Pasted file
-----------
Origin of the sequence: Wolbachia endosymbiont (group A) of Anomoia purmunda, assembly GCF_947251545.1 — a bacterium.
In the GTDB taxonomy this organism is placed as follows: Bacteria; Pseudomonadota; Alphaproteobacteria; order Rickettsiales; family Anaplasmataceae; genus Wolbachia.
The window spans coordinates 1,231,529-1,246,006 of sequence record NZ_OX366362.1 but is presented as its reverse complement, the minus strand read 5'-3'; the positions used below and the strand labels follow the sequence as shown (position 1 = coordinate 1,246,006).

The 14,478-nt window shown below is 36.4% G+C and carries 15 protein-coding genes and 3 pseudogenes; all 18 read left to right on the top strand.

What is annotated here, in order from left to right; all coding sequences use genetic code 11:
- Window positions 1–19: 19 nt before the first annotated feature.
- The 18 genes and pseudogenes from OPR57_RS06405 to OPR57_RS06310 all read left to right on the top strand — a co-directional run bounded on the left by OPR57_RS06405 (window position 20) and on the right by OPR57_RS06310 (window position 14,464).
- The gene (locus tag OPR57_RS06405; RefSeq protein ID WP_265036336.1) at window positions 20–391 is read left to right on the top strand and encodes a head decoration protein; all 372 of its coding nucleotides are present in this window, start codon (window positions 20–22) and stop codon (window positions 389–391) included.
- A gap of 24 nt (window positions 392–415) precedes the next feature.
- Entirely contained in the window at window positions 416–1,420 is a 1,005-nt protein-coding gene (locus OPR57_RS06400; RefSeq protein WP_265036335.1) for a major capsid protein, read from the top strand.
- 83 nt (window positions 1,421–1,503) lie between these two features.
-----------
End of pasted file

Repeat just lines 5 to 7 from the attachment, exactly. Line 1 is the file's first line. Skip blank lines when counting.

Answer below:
What is annotated here, in order from left to right; all coding sequences use genetic code 11:
- Window positions 1–19: 19 nt before the first annotated feature.
- The 18 genes and pseudogenes from OPR57_RS06405 to OPR57_RS06310 all read left to right on the top strand — a co-directional run bounded on the left by OPR57_RS06405 (window position 20) and on the right by OPR57_RS06310 (window position 14,464).